next | previous | forward | backward | up | top | index | toc | Macaulay2 web site
Macaulay2Doc > The Macaulay2 language > hash tables > merge

merge -- merge two hash tables

Synopsis

Description

Key-value pairs whose keys appear in only one of the input tables appear unchanged in the output table. If the key k appears in both x and y, then f(x#k, y#k) is the value associated to k in the output hash table.

For example, we could take the max of the two values, their average, or make a list containing both.

i1 : x = new HashTable from {1 => 203, 2 => 21, 3 => 5, 4 => 130}

o1 = HashTable{1 => 203}
               2 => 21
               3 => 5
               4 => 130

o1 : HashTable
i2 : y = new HashTable from {2 => 37, 3 => 5, 4 => 56, 5 => 1}

o2 = HashTable{2 => 37}
               3 => 5
               4 => 56
               5 => 1

o2 : HashTable
i3 : merge(x, y, max)

o3 = HashTable{1 => 203}
               2 => 37
               3 => 5
               4 => 130
               5 => 1

o3 : HashTable
i4 : merge(x, y, (i,j) -> (i+j)/2)

o4 = HashTable{1 => 203}
               2 => 29
               3 => 5
               4 => 93
               5 => 1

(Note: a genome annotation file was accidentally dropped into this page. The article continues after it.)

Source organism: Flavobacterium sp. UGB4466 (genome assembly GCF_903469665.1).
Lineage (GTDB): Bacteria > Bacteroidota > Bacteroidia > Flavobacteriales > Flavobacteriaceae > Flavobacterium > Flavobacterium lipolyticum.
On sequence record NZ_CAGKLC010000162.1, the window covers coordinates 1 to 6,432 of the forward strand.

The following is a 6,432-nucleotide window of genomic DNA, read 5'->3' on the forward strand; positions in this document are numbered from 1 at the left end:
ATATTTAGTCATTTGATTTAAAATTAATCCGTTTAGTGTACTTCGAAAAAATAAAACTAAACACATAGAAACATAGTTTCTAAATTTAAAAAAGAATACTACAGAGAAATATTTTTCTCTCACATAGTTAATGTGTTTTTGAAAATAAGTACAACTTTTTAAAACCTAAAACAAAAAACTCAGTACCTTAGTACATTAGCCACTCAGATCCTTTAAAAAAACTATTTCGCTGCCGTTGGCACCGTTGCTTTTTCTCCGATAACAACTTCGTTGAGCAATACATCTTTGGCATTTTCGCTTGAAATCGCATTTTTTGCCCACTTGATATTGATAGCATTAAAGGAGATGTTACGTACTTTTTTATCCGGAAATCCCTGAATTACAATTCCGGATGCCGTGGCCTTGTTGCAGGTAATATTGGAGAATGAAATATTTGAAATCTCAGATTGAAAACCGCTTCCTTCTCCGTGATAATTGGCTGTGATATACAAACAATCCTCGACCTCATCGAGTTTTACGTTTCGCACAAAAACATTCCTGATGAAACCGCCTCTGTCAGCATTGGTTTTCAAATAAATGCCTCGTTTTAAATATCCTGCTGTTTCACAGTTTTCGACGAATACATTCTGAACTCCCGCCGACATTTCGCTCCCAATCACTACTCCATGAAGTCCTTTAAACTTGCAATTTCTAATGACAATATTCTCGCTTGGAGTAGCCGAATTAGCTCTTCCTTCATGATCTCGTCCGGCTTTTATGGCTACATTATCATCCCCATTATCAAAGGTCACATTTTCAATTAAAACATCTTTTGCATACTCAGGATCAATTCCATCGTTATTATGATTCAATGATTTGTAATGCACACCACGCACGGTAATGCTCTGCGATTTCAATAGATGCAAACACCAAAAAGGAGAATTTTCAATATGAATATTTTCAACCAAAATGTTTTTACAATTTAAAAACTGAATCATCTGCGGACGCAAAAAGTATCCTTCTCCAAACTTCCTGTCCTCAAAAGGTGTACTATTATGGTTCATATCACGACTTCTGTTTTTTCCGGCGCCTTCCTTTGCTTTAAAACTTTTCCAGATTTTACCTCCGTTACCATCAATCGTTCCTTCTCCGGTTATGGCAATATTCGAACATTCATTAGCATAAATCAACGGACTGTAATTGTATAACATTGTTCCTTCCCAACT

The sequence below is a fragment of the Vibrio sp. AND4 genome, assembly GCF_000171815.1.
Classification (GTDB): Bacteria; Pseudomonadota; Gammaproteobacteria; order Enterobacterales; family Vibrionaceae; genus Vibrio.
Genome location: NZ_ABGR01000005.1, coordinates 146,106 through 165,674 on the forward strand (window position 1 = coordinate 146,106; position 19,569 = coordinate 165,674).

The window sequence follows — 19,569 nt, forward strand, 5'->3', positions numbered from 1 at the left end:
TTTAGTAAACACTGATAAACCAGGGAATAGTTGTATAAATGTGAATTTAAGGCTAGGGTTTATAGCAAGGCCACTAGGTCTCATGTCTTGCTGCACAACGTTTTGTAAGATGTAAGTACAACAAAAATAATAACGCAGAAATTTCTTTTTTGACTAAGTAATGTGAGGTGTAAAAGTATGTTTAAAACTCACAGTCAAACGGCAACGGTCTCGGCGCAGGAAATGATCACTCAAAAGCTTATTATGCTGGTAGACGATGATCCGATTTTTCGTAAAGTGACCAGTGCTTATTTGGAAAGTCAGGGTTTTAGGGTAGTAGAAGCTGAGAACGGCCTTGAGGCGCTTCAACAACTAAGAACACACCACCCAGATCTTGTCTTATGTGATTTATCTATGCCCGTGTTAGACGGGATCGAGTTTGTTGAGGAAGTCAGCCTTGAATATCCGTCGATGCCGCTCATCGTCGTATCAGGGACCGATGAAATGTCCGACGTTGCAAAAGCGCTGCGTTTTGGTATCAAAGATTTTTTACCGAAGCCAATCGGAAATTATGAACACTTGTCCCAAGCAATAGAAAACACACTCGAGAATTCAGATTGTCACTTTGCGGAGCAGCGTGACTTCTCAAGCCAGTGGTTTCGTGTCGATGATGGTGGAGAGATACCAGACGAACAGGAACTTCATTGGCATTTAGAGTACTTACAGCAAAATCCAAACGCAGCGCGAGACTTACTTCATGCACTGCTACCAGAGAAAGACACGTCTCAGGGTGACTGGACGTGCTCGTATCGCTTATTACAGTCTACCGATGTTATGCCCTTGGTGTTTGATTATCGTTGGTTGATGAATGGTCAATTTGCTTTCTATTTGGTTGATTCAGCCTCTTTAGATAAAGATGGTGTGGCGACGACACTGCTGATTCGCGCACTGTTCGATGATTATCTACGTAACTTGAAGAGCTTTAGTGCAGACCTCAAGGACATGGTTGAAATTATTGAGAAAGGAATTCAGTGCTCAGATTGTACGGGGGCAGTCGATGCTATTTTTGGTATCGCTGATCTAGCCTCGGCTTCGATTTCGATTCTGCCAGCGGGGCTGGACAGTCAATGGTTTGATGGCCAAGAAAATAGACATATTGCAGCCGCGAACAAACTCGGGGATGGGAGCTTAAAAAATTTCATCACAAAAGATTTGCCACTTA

o4 : HashTable
i5 : merge(x, y, (i,j) -> {i,j})

o5 = HashTable{1 => 203      }
               2 => {21, 37}
               3 => {5, 5}
               4 => {130, 56}
               5 => 1

o5 : HashTable

If the function f(x#k, y#k) returns continue, then the key k is omitted from the merged table.

i6 : merge(x, y, (i,j) -> if i==j then i else continue)

o6 = HashTable{1 => 203}
               3 => 5
               5 => 1

o6 : HashTable

Here is a simple implementation of the free abelian group on four letters, where each element is represented as a hash table that associates coefficients to strings.

i7 : Free = new Type of HashTable

o7 = Free

o7 : Type
i8 : p = new Free from { "x" => 2, "y" => 3, "z" => 5 }

o8 = Free{x => 2}
          y => 3
          z => 5

o8 : Free
i9 : q = new Free from { "x" => 100, "y" => 200, "w" => 7 }

o9 = Free{w => 7  }
          x => 100
          y => 200

o9 : Free
i10 : Free + Free := (p,q) -> merge(p, q, plus);
i11 : p+q

o11 = Free{w => 7  }
           x => 102
           y => 203
           z => 5

o11 : Free

If x and y have the same class and have the same parent, as in the previous example, then so will z.

i12 : x = new MutableHashTable from {"alice" => 53709, "bob" => 6549};
i13 : y = new MutableHashTable from {"bob" => 86, "charlie" => 23};
i14 : mutable merge(x, y, plus)

o14 = true

The function combine allows much greater control when combining two hash tables: you can give functions for how to handle every key and value of the input tables, not just the duplicates. The function mergePairs is similar to merge, but works on lists of pairs rather than hash tables.

See also

Ways to use merge :